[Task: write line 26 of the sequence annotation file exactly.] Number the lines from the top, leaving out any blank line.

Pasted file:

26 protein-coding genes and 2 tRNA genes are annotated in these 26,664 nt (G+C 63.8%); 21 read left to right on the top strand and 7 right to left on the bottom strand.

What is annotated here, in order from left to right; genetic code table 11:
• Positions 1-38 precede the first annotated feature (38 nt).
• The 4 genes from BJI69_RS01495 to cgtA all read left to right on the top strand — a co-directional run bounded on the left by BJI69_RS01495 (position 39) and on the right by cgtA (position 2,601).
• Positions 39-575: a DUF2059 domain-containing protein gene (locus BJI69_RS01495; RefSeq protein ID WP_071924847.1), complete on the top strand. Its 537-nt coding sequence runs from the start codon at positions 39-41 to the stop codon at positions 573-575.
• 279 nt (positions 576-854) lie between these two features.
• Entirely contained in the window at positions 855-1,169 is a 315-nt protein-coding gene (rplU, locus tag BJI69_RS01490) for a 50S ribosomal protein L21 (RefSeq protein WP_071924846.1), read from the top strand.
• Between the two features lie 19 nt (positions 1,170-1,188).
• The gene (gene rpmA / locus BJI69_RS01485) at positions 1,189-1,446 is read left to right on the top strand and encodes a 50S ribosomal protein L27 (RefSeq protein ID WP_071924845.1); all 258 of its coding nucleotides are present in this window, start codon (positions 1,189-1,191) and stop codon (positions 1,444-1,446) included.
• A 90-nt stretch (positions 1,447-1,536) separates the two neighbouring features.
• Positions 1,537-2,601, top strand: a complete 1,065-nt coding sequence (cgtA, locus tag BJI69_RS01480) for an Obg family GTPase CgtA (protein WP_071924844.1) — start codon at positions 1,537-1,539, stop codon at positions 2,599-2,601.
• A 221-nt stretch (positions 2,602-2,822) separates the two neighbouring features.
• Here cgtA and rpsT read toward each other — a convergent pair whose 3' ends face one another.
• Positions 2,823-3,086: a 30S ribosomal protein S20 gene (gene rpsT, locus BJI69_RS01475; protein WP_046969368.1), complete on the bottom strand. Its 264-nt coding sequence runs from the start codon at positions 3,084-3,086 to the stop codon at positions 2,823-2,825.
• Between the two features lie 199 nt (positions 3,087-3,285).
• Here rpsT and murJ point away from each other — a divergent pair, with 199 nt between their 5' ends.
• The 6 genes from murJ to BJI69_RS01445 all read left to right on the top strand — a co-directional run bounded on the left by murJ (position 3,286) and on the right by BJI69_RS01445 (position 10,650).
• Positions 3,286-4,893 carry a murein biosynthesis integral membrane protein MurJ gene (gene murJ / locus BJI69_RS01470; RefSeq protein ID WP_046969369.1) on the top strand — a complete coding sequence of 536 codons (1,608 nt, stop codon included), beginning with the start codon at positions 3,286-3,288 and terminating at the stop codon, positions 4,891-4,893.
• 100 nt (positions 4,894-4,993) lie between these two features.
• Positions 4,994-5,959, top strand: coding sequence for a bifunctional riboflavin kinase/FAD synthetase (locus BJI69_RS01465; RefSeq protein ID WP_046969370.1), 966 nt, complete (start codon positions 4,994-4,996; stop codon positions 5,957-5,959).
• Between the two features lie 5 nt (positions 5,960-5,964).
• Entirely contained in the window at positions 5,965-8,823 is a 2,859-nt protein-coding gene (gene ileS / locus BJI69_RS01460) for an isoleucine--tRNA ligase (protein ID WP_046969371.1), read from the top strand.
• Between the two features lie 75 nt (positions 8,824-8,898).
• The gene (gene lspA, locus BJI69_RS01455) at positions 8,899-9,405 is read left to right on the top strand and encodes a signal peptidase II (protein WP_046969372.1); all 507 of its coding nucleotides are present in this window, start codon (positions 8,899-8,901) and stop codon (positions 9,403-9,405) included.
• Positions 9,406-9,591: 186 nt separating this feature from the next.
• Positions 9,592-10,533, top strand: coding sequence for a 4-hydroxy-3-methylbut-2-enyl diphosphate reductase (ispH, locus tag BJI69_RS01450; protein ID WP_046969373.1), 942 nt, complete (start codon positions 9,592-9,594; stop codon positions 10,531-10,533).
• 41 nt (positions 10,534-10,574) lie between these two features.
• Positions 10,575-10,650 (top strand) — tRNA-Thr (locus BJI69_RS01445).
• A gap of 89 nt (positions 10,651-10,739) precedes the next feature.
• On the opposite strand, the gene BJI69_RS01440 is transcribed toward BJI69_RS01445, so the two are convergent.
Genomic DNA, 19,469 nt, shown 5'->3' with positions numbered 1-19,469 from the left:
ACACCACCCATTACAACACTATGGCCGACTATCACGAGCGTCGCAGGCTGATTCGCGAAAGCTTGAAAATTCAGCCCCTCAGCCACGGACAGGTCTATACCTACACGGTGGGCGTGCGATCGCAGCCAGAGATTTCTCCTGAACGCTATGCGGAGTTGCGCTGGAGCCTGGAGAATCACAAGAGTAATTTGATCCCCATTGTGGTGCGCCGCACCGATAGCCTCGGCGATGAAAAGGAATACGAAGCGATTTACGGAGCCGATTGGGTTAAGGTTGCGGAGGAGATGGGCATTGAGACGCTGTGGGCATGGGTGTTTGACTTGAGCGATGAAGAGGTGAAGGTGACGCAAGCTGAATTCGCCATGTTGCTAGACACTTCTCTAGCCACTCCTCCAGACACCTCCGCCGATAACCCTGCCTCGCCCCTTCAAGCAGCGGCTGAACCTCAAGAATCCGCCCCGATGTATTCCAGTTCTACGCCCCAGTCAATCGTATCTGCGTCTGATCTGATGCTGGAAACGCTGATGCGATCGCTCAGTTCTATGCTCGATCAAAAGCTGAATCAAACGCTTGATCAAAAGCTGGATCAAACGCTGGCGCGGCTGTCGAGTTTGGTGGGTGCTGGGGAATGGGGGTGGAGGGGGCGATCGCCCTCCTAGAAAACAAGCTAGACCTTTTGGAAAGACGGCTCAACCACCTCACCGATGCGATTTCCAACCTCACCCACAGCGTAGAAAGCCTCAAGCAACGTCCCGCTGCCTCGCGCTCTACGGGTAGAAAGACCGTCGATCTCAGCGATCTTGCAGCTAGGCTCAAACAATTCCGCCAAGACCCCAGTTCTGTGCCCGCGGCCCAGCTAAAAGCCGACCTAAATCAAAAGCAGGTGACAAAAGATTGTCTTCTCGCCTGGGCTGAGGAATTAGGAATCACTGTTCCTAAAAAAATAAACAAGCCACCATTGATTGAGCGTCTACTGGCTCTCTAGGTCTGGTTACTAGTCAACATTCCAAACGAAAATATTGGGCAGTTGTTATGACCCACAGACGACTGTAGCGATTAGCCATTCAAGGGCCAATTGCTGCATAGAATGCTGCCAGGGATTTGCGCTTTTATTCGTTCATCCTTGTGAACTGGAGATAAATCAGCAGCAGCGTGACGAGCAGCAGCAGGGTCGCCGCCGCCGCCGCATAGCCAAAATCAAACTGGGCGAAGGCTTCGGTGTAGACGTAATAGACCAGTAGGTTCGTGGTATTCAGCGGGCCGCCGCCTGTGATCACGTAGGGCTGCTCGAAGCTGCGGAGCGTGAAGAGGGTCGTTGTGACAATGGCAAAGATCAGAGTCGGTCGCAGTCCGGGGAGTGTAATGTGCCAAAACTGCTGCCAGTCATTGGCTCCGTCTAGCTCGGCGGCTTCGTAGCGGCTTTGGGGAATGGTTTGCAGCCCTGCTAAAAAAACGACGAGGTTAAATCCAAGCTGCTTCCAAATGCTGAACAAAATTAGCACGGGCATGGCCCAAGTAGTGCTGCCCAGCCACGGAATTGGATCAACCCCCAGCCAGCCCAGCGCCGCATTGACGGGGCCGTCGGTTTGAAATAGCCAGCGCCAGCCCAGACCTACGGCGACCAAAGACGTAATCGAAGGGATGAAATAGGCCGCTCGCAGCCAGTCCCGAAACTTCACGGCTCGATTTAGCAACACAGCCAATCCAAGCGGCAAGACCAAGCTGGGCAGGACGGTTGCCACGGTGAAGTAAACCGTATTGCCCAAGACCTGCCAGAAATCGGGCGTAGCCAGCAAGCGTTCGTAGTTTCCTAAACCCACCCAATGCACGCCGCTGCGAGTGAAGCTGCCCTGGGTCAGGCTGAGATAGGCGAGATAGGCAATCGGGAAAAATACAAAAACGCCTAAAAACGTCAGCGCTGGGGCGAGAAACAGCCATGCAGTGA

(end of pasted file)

• Positions 9,592-10,533, top strand: coding sequence for a 4-hydroxy-3-methylbut-2-enyl diphosphate reductase (ispH, locus tag BJI69_RS01450; protein ID WP_046969373.1), 942 nt, complete (start codon positions 9,592-9,594; stop codon positions 10,531-10,533).